2016 Career Summit Series: Q&A with Daktari Diagnostics Inc.’s Aaron Oppenheimer

 aaron_headshot2Aaron Oppenheimer, VP of Product Design & Development at Daktari Diagnostics Inc, will be speaking on the Tech and Innovation in Global Development panel at the 2016 NIB Annual Career Summit on February 26, 2016. We had the chance to talk with him about professional development and his career. A few of his answers are below. Get your ticket today to hear more from Aaron Oppenheimer and over 25 other leaders in the impact space in the Boston area later this month!

How did you decide to pursue an impact role in your career?

In part, I fell into it. I learned a little about global health as a product design consultant. I have a friend who worked in the field, and when I was thinking about finding a new job I called him up to find out what the opportunities were. I wanted to apply what I know about engineering and design to problems in the developing world. The answer was, there wasn’t that much going on in global health product development, except that he happened to be thinking about starting a company to commercialize a technology aimed at resource-poor settings. I got involved, nights and weekends, and it turned into Daktari.

As it turns out, here we are eight years after that conversation, and there still aren’t many opportunities to work on products development for global health applications! It’s a shame, because the demand is enormous, and opportunities for direct impact are real and gigantic. But the risks to the business are much higher, which makes it harder to find capital to sustain the development process. It’s the same challenge any tiny company has, magnified by the (possible) riskiness of the market, and (likely) lower profits.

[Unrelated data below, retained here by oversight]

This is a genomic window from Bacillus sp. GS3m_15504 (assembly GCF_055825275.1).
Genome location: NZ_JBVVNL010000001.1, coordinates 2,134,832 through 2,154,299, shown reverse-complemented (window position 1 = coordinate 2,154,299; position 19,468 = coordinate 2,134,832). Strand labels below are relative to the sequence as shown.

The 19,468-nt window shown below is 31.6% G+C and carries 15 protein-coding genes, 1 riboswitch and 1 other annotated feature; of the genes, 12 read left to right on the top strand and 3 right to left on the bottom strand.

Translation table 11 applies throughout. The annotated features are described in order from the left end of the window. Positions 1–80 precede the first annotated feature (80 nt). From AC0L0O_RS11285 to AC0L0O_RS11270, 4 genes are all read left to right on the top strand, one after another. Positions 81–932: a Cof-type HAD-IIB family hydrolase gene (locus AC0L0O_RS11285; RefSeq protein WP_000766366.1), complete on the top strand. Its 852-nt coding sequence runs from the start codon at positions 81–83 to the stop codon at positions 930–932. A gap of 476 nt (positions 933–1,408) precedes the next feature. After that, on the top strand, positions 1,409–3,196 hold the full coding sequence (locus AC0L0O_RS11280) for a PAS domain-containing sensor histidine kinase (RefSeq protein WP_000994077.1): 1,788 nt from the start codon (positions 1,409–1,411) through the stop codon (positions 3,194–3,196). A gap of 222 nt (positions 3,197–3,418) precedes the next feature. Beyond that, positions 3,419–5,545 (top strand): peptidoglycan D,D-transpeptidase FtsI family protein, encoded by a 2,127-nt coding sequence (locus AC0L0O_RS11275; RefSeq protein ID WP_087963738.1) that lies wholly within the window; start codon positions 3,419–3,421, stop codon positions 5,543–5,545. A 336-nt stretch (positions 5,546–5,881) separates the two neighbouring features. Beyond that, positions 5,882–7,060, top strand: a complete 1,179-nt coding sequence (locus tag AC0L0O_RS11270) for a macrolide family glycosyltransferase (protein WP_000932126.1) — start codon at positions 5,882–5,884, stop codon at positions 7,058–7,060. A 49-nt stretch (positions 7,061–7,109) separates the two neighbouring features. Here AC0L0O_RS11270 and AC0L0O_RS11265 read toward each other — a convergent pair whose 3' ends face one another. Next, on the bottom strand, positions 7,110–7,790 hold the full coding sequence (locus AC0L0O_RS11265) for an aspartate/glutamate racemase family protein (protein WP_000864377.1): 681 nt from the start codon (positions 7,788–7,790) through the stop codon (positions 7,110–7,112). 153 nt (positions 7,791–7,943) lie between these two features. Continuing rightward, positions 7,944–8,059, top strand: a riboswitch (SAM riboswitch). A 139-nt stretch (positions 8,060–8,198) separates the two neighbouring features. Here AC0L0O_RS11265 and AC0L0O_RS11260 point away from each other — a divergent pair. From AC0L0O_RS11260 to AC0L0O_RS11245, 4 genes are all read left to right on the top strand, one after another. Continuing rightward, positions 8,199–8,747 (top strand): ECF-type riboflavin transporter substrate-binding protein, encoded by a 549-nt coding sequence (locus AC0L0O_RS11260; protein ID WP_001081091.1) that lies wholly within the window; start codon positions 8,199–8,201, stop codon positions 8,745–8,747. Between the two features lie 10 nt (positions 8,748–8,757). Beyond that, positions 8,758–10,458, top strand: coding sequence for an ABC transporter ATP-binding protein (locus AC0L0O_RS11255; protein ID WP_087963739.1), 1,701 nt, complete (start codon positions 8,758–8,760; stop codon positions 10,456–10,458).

What is the most interesting/challenging aspect of your work?

Designing a product for a global health setting is so interesting. The design and engineering trade-offs are much different than we would make for designing a product for, say, the U.S. market. Robustness of the product vs. it’s accuracy, for example. Everything in the developed world wants to be so quantitative, but the reality in the rest of the world is that simple “yes/no” may be completely adequate. On the other hand, I can pretty much count on the fact that my U.S. bound diagnostic device will never be operated in a canoe – not true for my global health product.

What is the best career advice you have received?

The best career advice I know is something nobody told me – that “career” doesn’t really mean anything. I started out with a picture of what I wanted to do, and I did that for a while, but the picture changed. Pretty soon I was doing something I hadn’t expected. A while after that, I was doing something I hadn’t even known existed! There have been times in my career when I was unhappy with my job, even though it seemed like the “perfect” position for me. Eventually I realized it was the perfect job for who I had been a few years ago, but I’d changed. So, the advice: follow your interests, and don’t get hung up on “that’s not my job” or “I wish I’d gone into that instead of this.” You should expect your interests to change, and you’re more valuable in the new position because of what you bring with you.

Want to hear more?  Register here to join us at the NIB Annual Career Summit!

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